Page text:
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Languages of India and abroad

Marathi-English dictionary

Source: DDSA: The Molesworth Marathi and English Dictionary

pṛthak (पृथक्).—ad (S) Separately, severally, apart, asunder.

Source: DDSA: The Aryabhusan school dictionary, Marathi-English

pṛthak (पृथक्).—ad Separately, severally.

context information

Marathi is an Indo-European language having over 70 million native speakers people in (predominantly) Maharashtra India. Marathi, like many other Indo-Aryan languages, evolved from early forms of Prakrit, which itself is a subset of Sanskrit, one of the most ancient languages of the world.

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Sanskrit dictionary

Source: DDSA: The practical Sanskrit-English dictionary

Pṛthak (पृथक्).—ind.

1) Severally, separately, singly; शङ्खान् दध्मुः पृथक् पृथक् (śaṅkhān dadhmuḥ pṛthak pṛthak) Bhagavadgītā (Bombay) 1.18; Manusmṛti 3.26;7.57.

2) Different, separate, distinct; सांख्ययोगौ पृथग् बालाः प्रवदन्ति न पण्डिताः (sāṃkhyayogau pṛthag bālāḥ pravadanti na paṇḍitāḥ) Bhagavadgītā (Bombay) 5.4;13.4; अवतीर्णोऽसि भगवन् स्वेच्छोपात्तपृथग्वपुः (avatīrṇo'si bhagavan svecchopāttapṛthagvapuḥ) Bhāg. 11.11.28; रचिता पृथगर्थता गिराम् (racitā pṛthagarthatā girām) Kirātārjunīya 2.27.

3) Apart, aside, alone; इति च भवतो जायास्नेहात् पृथक्स्थितिभीरुता (iti ca bhavato jāyāsnehāt pṛthaksthitibhīrutā) V. 4.39.

4) Apart from, except, with the exception of, without; (with acc., instr., or abl.); पृथग् रामेण-रामात्- रामं वा (pṛthag rāmeṇa-rāmāt- rāmaṃ vā) Sk.; Bhaṭṭikāvya 8.19. (pṛthak kṛ

1) to separate, divide, sever, analyse.

2) to keep off, avert.)

Source: Cologne Digital Sanskrit Dictionaries: Shabda-Sagara Sanskrit-English Dictionary

Pṛthak (पृथक्).—Ind. 1. Without, except. 2. Separately, severally. E. pṛth to throw or dismiss, aff. ṭhak .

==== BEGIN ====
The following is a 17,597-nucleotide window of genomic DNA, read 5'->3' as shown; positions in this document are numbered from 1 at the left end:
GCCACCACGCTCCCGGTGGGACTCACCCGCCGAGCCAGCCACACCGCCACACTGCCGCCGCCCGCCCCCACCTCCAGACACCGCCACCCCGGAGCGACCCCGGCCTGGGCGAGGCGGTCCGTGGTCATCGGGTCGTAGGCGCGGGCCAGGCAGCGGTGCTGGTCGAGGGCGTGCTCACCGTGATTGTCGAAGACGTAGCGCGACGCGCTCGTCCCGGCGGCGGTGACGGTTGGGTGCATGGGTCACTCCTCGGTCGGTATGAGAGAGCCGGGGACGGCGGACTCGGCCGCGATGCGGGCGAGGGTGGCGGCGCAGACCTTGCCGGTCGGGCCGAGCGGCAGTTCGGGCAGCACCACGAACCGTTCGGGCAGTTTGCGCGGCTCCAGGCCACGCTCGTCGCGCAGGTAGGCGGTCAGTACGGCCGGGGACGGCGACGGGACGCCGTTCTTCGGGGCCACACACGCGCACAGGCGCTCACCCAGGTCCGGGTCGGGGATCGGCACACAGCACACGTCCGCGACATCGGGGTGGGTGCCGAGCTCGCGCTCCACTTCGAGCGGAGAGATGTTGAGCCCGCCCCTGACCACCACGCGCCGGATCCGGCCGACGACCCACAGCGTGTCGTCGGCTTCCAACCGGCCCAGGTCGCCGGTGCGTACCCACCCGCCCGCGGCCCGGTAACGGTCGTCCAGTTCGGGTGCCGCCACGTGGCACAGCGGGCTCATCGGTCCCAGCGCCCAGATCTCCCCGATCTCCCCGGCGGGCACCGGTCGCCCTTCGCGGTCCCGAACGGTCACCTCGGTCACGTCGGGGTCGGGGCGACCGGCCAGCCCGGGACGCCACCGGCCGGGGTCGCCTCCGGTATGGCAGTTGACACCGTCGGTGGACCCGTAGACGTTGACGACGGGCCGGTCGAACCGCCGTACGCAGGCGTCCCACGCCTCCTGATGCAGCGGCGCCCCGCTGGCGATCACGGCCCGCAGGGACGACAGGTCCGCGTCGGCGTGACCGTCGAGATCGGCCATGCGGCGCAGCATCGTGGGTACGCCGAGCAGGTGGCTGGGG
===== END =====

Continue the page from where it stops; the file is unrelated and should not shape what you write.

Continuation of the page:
Source: Cologne Digital Sanskrit Dictionaries: Benfey Sanskrit-English Dictionary

Pṛthak (पृथक्).—I. adv. Separately, severally, [Draupadīpramātha] 6, 1. Ii. prep. (with acc., instr., abl.), Without, except.

Source: Cologne Digital Sanskrit Dictionaries: Cappeller Sanskrit-English Dictionary

Pṛthak (पृथक्).—[adverb] separately, severally, respectively, singly, here and there (often doubled); [preposition] apart from, except, besides ([ablative], *[instrumental], or *[genetive]). — With kṛ separate, sunder, keep off, avert from ([ablative]); [with] bhū become separate, sever ([intransitive]).

Source: Cologne Digital Sanskrit Dictionaries: Monier-Williams Sanskrit-English Dictionary

1) Pṛthak (पृथक्):—[from pṛth] ind. (√pṛth or prath + añc) widely apart, separately, differently, singly, severally, one by one (often repeated), [Ṛg-veda] etc. etc.

2) [v.s. ...] (as a [preposition] with [genitive case] or [instrumental case]; cf. [Pāṇini 2-3, 32]) apart or separately or differently from, [cf. Lexicographers, esp. such as amarasiṃha, halāyudha, hemacandra, etc.]

3) [v.s. ...] (with [ablative]) without, [Prabodha-candrodaya]

4) [v.s. ...] except, save, [Bhaṭṭi-kāvya]

Source: Cologne Digital Sanskrit Dictionaries: Yates Sanskrit-English Dictionary

Pṛthak (पृथक्):—adv. Apart; separately.

Source: DDSA: Paia-sadda-mahannavo; a comprehensive Prakrit Hindi dictionary (S)

Pṛthak (पृथक्) in the Sanskrit language is related to the Prakrit words: Piḍhaṃ, Pidhaṃ, Piha, Pihaṃ, Piho.

[Sanskrit to German]

Prithak in German

context information

Sanskrit, also spelled संस्कृतम् (saṃskṛtam), is an ancient language of India commonly seen as the grandmother of the Indo-European language family (even English!). Closely allied with Prakrit and Pali, Sanskrit is more exhaustive in both grammar and terms and has the most extensive collection of literature in the world, greatly surpassing its sister-languages Greek and Latin.

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Hindi dictionary

[«previous next»] — Prithak in Hindi glossary
Source: DDSA: A practical Hindi-English dictionary

Pṛthak (पृथक्):—(a) separate, isolated; peculiar; different, distinct; (adv) aloof, apart; ~[karaṇa] separation; ~[kriyā] separation, process of separating; ~[kṛta] separated; isolated.